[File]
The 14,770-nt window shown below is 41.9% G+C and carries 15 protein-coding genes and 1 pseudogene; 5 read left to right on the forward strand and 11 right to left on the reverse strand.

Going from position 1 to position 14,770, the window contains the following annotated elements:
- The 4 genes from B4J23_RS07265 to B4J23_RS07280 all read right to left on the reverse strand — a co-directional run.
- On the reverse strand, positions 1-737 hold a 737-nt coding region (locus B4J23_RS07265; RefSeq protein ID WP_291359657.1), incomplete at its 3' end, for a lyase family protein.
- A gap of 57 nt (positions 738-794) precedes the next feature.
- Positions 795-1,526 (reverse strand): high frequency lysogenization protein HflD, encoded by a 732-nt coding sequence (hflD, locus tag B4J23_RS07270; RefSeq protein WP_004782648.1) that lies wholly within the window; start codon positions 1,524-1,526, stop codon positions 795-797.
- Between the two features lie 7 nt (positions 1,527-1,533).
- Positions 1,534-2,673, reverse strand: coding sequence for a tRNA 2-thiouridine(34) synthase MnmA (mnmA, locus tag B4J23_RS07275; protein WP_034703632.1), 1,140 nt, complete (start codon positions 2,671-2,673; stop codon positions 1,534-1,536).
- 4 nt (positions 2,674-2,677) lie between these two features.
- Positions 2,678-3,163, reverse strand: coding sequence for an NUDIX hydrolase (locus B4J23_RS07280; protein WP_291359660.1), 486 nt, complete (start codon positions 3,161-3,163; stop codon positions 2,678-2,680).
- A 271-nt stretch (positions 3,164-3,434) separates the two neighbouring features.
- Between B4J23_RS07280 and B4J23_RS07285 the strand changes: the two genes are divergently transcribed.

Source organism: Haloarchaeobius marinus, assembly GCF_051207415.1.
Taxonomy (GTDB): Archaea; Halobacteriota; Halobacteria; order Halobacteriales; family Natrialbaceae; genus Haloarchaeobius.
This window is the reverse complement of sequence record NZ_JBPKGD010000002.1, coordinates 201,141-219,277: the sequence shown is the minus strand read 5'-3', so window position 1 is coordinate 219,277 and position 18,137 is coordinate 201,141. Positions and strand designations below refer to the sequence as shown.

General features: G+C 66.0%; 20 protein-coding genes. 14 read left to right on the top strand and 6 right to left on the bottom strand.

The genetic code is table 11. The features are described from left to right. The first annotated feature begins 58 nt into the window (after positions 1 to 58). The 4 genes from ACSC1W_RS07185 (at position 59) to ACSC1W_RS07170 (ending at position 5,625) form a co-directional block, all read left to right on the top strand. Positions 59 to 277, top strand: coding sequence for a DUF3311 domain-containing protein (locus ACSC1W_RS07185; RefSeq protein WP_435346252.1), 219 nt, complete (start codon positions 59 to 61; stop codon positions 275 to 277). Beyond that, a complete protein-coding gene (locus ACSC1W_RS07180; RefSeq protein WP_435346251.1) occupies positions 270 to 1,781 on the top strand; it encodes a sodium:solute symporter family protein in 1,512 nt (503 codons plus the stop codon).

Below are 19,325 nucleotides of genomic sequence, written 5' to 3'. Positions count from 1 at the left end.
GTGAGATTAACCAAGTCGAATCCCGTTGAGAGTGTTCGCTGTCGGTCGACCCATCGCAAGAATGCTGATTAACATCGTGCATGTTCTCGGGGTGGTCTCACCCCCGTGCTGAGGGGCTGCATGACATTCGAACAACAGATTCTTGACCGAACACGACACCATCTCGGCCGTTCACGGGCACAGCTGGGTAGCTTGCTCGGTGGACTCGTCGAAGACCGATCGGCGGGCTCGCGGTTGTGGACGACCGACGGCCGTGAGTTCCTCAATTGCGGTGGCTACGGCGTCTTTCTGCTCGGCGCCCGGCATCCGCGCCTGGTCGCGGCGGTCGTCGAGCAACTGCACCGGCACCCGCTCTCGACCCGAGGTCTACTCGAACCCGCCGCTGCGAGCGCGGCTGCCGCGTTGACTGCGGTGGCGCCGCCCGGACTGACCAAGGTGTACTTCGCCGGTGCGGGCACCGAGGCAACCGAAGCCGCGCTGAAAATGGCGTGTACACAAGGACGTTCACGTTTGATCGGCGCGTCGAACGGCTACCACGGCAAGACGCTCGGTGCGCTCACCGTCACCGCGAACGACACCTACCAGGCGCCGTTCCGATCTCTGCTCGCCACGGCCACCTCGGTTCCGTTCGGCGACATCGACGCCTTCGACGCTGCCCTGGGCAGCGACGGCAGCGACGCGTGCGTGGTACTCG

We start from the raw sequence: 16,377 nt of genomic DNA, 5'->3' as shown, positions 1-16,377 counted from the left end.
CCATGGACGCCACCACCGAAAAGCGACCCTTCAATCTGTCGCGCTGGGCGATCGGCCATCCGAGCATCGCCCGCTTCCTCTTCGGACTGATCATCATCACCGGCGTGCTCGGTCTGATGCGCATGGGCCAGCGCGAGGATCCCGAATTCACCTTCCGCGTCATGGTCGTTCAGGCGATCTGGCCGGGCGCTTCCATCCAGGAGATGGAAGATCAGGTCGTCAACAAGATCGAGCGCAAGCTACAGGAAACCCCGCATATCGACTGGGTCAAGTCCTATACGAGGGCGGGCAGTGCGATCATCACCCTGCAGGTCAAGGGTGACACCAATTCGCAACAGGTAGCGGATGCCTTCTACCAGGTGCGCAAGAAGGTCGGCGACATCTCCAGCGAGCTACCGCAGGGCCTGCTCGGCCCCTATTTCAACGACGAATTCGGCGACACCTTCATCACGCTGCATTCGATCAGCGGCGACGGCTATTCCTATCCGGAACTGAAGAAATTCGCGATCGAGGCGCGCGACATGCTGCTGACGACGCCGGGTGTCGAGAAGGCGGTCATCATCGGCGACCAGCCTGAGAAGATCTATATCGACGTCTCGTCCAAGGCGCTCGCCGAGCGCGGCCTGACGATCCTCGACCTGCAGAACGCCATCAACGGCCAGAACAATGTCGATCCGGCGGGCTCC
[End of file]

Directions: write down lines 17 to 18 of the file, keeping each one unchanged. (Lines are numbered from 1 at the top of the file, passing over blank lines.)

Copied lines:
The genetic code is table 11. The features are described from left to right. The first annotated feature begins 58 nt into the window (after positions 1 to 58). The 4 genes from ACSC1W_RS07185 (at position 59) to ACSC1W_RS07170 (ending at position 5,625) form a co-directional block, all read left to right on the top strand. Positions 59 to 277, top strand: coding sequence for a DUF3311 domain-containing protein (locus ACSC1W_RS07185; RefSeq protein WP_435346252.1), 219 nt, complete (start codon positions 59 to 61; stop codon positions 275 to 277). Beyond that, a complete protein-coding gene (locus ACSC1W_RS07180; RefSeq protein WP_435346251.1) occupies positions 270 to 1,781 on the top strand; it encodes a sodium:solute symporter family protein in 1,512 nt (503 codons plus the stop codon).

Below are 19,325 nucleotides of genomic sequence, written 5' to 3'. Positions count from 1 at the left end.